“Soda/Pop/Coke,” A Creative Visual Remix of Harvard’s Famous 2003 Survey of American Dialects

Tomorrow, friends and relatives from far-flung corners of the country will gather as they do this time each year—stuff themselves silly, trim Christmas trees, watch football, online shop, etc. And depending on how far-flung those assembled are, there may be in certain homes some clandestine chuckling over a certain guest’s request for “pop” instead of soda, or the other way around, or some other funny way of saying things. Because in this gargantuan expanse we call the United States, we’ve got a wealth of regional variants—some differences subtle, some quite noticeable (though without necessarily the degree of socioeconomic baggage as the UK, I’m convinced).

I recall, for instance, moving to New York City over a decade ago and grappling for the next several years with New Yorkers’ insistence on saying “standing on line” instead of “in line.” As “online” acquired an entirely new meaning, this linguistic oddity took on an even more confusing dimension for outsiders. And having grown up hearing the second person plural as roughly half “you guy”s and half “y’all,”s I’ve been amused by the New York “youse.” As we learn from The Atlantic‘s “Soda/Pop/Coke” above, these differences in wording correspond to regional differences in pronunciation of words like “bag,” “pecan,” and “coupon.”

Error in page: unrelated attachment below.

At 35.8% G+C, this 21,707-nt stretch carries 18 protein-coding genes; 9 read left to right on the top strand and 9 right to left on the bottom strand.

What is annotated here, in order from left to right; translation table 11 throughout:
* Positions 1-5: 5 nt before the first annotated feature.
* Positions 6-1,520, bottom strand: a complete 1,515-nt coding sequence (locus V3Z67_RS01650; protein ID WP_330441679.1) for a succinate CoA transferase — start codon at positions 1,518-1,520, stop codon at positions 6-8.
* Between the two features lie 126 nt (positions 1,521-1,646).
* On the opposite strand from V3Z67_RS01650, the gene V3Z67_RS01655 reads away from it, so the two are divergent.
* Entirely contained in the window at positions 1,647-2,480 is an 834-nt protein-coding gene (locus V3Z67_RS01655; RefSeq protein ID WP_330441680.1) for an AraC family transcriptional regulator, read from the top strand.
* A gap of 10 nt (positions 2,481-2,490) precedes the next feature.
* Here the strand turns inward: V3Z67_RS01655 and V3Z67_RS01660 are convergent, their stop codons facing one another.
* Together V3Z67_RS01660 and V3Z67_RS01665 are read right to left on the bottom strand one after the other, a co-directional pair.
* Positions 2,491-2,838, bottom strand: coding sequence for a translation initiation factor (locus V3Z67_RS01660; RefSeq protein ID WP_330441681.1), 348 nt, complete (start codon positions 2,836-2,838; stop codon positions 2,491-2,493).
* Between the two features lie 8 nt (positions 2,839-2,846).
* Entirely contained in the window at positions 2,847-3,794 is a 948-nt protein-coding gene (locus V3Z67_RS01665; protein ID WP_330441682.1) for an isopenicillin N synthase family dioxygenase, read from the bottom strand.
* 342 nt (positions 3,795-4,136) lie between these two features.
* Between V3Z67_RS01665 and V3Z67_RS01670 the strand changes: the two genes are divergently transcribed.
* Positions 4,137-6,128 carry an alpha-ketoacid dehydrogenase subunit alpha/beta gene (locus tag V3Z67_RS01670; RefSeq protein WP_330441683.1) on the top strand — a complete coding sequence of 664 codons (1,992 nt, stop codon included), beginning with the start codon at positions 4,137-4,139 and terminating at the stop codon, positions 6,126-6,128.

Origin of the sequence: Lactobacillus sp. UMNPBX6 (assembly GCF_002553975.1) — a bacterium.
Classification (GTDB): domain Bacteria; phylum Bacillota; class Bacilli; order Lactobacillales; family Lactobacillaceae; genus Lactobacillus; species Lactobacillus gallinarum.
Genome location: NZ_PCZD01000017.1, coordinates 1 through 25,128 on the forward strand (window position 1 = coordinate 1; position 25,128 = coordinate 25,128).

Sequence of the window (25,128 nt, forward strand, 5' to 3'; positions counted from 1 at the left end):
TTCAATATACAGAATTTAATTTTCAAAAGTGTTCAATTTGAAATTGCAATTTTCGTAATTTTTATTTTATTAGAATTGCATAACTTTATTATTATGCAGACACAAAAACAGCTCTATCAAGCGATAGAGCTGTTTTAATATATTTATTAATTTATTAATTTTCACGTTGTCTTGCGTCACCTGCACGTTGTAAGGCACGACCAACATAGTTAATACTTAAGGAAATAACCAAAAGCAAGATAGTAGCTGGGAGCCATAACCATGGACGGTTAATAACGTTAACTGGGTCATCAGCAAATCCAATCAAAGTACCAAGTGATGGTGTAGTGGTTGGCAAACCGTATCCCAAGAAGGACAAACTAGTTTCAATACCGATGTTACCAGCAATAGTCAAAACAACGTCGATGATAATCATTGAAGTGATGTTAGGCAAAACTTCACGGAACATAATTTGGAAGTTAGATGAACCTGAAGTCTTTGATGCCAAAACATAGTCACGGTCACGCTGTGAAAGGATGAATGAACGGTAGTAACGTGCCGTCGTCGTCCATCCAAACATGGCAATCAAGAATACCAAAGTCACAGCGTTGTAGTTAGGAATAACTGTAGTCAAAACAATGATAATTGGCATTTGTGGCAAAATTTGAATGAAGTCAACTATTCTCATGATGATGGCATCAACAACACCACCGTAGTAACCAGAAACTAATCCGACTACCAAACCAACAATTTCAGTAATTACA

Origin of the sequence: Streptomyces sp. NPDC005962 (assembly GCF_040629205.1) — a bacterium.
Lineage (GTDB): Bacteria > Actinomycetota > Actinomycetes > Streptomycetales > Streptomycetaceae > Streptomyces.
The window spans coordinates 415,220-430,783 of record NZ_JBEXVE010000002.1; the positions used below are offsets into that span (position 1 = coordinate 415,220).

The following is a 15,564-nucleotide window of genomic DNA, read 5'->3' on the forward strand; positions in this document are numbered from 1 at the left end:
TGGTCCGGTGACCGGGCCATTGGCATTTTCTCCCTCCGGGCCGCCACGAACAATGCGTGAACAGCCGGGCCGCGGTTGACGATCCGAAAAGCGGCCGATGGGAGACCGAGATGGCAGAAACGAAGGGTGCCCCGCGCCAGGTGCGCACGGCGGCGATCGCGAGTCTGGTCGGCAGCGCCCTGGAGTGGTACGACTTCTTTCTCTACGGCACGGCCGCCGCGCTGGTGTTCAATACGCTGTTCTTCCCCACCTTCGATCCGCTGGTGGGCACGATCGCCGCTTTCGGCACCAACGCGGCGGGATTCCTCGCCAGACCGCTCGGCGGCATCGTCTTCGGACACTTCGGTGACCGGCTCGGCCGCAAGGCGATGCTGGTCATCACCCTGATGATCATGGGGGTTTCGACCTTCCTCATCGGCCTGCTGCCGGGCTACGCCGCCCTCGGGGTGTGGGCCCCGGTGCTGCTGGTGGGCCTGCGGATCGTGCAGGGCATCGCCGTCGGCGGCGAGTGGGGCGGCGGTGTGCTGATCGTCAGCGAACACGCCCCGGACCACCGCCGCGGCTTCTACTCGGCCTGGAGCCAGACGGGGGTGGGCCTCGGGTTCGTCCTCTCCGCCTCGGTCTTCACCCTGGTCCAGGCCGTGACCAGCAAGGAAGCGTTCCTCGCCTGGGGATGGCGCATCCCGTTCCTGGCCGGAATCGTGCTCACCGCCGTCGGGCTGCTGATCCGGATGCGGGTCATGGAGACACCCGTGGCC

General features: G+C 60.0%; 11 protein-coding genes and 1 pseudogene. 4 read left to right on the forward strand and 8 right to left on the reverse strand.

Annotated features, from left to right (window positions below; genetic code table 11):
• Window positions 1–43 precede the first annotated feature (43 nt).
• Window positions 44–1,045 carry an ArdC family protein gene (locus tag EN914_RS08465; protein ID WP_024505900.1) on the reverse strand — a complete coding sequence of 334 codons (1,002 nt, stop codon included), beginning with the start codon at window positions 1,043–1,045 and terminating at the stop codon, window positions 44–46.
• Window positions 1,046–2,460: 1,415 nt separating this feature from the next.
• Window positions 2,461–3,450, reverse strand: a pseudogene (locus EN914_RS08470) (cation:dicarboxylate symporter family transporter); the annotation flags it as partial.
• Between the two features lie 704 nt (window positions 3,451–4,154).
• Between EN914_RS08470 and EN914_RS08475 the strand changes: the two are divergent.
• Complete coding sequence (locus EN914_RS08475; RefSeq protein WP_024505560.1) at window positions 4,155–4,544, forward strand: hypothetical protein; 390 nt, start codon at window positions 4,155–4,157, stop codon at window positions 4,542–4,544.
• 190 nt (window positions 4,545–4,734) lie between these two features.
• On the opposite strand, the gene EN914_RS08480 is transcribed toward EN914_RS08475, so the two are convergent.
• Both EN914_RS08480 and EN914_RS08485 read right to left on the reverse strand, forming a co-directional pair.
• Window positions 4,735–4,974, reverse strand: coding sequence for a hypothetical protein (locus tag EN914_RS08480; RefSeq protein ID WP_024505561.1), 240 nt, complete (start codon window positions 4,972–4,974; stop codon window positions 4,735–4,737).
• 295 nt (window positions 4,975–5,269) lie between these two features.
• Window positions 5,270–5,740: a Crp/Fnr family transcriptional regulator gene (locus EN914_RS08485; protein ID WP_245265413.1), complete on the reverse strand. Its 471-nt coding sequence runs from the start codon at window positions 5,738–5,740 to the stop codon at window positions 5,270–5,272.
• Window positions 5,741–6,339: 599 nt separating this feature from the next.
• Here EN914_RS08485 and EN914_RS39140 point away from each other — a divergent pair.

Informing us that “at least 10 distinct dialects of English are spoken in the United States,” “Soda/Pop/Coke” draws on the 2003 Harvard Dialect Survey, conducted by linguist Bert Vaux. As the film’s interviewers ask callers Vaux’s survey questions, their regional affiliations appear graphically on a map of the continental United States, based on graduate student Joshua Katz’s heat mapping of Vaux’s work.  You can see the more than one hundred variants Vaux’s survey measures here, and The Atlantic points us to U Penn’s dense (and specialized) National Map of the Regional Dialects of American English. It’s a complicated and rarefied science, linguistics, but we’re all at least amateur sociologists of language (sometimes bad ones) as we sort and size each other up—or completely mishear each other—based on completely unconscious choices in wording and pronunciation.

via Kottke

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Josh Jones is a writer and musician based in Durham, NC. Follow him at @jdmagness

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